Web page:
Vocabulary and Grammar in Young Children with Cochlear Implants and Typically Developing Children

Jongmin Jung, Purdue University


This study asked (1) whether young cochlear implant (CI) recipients have verb production and grammatical skills comparable to those of typically developing (TD) peers matched by spoken vocabulary size, and (2) whether there are associations between vocabulary variables (overall vocabulary size and verb vocabulary size) and grammatical measures. Additionally, three specific morphemes (i.e., articles, plural ‘s’ and third person singular ‘s’) were examined to answer whether the CI group had difficulty in using particular grammatical morphemes because of their perceptual limitations (i.e., challenges in perceiving stress pattern, and recognizing medial positioned morphemes). Young CI recipients (implanted before their third birthdays; n = 13) participated in the study. All the children had 24 months of CI experience, and had no other behavioral or cognitive disabilities. Thirteen typically developing (TD) children were matched with the CI group by their vocabulary size on the MacArthur Communicative Development Inventory (CDI). Verb vocabulary size was identified through parental report using the CDI. Four grammatical measures were identified from the CDI and language samples: (1) Grammatical Complexity, (2) Mean Length of Utterances (MLU), (3) Tense Marker Total (TMT) and (4) Productivity Scores (PS). Group comparison results showed that the two groups had comparable outcomes in verb vocabulary size and for all four grammatical measures. The CI group showed consistent associations between overall and verb vocabulary size and the four grammatical measures. In contrast, the TD group showed associations between vocabulary measures and only two grammatical measures: Grammatical Complexity and PS. In the examination of three specific morphemes, articles were more often omitted in the CI group than the TD group. Plural ‘s’ was comparably produced, but third person singular ‘s’ showed some vulnerability in the CI group. The findings of this study indicate that grammatical development of young CI recipients is strongly linked with their vocabulary size (overall and verb vocabulary size). These associations could result from specifically modulated language input for the CI users. The underlying factors that facilitate their language development need to be further examined.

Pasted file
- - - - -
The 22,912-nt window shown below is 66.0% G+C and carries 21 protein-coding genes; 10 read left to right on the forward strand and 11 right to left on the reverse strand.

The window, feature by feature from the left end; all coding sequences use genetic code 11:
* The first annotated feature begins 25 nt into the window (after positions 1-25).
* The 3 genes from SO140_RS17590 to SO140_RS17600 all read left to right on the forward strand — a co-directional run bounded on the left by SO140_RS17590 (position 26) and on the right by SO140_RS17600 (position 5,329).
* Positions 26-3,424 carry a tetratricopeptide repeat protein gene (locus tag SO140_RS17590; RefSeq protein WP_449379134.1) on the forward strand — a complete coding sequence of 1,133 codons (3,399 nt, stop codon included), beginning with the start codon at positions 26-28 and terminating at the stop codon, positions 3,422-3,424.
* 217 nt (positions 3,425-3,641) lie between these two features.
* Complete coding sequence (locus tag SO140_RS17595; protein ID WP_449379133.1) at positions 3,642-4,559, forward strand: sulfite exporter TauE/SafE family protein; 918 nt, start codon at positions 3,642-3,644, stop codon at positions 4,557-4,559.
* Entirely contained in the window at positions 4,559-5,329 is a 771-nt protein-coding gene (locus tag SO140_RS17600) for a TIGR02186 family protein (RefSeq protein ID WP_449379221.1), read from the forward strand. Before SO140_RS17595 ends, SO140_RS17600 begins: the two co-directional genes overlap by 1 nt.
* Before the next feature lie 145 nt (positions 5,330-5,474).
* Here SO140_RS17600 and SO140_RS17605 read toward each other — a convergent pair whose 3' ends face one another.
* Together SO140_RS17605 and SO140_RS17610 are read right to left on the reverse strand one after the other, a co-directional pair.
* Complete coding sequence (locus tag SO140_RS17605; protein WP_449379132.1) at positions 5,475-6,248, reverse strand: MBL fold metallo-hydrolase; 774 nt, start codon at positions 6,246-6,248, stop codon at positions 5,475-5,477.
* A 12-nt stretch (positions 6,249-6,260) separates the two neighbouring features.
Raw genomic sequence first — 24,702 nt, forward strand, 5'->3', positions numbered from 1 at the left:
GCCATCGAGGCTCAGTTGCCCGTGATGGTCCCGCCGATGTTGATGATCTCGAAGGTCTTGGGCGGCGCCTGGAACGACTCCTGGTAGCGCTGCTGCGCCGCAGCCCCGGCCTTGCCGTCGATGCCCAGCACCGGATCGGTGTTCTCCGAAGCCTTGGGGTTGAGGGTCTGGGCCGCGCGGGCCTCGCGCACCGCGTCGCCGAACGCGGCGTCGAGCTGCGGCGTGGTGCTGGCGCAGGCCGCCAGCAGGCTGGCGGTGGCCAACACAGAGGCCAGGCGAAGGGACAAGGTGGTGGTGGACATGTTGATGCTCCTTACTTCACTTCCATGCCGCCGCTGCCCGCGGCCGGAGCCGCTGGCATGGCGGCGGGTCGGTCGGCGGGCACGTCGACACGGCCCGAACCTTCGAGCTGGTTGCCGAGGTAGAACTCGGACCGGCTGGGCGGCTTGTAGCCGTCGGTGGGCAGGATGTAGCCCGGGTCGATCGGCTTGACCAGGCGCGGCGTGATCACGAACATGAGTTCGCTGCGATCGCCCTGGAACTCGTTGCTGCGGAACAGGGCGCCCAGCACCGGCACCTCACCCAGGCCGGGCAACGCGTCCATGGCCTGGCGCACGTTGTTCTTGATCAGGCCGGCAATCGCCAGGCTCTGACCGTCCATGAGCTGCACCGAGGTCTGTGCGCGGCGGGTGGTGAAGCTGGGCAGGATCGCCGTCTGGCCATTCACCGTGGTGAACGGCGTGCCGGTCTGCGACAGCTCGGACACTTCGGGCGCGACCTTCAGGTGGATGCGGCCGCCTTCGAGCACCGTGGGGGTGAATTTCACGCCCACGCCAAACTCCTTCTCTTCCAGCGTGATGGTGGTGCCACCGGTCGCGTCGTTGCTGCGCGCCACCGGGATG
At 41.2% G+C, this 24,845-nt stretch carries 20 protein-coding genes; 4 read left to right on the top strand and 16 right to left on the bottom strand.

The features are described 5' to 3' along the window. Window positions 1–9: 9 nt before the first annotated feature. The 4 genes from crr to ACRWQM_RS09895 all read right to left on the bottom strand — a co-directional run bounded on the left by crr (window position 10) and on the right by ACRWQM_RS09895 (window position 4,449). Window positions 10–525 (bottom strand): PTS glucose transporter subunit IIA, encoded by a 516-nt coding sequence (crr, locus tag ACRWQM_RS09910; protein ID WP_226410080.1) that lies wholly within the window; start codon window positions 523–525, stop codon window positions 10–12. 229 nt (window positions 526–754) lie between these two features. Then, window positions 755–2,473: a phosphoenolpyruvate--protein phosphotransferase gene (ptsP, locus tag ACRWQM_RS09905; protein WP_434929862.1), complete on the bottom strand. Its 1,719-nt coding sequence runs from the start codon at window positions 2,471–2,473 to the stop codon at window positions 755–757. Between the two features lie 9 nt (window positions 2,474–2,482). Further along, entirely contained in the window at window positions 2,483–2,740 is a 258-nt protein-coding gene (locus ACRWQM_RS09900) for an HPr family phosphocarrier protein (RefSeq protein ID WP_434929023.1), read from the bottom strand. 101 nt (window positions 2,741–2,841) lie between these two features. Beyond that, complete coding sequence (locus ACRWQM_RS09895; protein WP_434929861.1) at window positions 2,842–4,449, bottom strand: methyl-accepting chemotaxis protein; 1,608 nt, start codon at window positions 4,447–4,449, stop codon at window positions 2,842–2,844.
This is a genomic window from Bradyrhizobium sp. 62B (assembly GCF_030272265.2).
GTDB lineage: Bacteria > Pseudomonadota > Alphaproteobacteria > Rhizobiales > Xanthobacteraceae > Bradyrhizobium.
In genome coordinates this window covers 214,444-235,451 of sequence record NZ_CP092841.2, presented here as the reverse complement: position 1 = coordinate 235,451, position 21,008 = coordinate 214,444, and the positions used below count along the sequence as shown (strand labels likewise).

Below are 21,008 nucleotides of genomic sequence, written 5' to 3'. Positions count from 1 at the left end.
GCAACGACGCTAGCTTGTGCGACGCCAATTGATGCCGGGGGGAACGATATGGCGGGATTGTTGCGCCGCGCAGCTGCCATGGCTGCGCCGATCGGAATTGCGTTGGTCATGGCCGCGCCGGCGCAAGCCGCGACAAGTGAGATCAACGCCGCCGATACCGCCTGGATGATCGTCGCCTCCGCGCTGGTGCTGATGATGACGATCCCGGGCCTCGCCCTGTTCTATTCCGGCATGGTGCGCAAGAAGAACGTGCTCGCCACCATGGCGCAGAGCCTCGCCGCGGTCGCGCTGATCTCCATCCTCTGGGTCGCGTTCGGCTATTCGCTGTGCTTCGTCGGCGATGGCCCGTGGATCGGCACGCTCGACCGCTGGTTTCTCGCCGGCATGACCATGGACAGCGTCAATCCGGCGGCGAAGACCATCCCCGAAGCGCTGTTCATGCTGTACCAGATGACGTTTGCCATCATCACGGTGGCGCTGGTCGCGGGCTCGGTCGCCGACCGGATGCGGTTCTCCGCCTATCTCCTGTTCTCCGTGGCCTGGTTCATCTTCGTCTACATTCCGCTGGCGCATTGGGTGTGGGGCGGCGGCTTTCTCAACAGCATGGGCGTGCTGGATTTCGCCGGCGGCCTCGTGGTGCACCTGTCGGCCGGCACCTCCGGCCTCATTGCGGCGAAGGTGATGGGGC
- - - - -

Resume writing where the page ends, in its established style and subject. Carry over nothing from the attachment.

Ertmer, Purdue University.

Subject Area

Speech therapy

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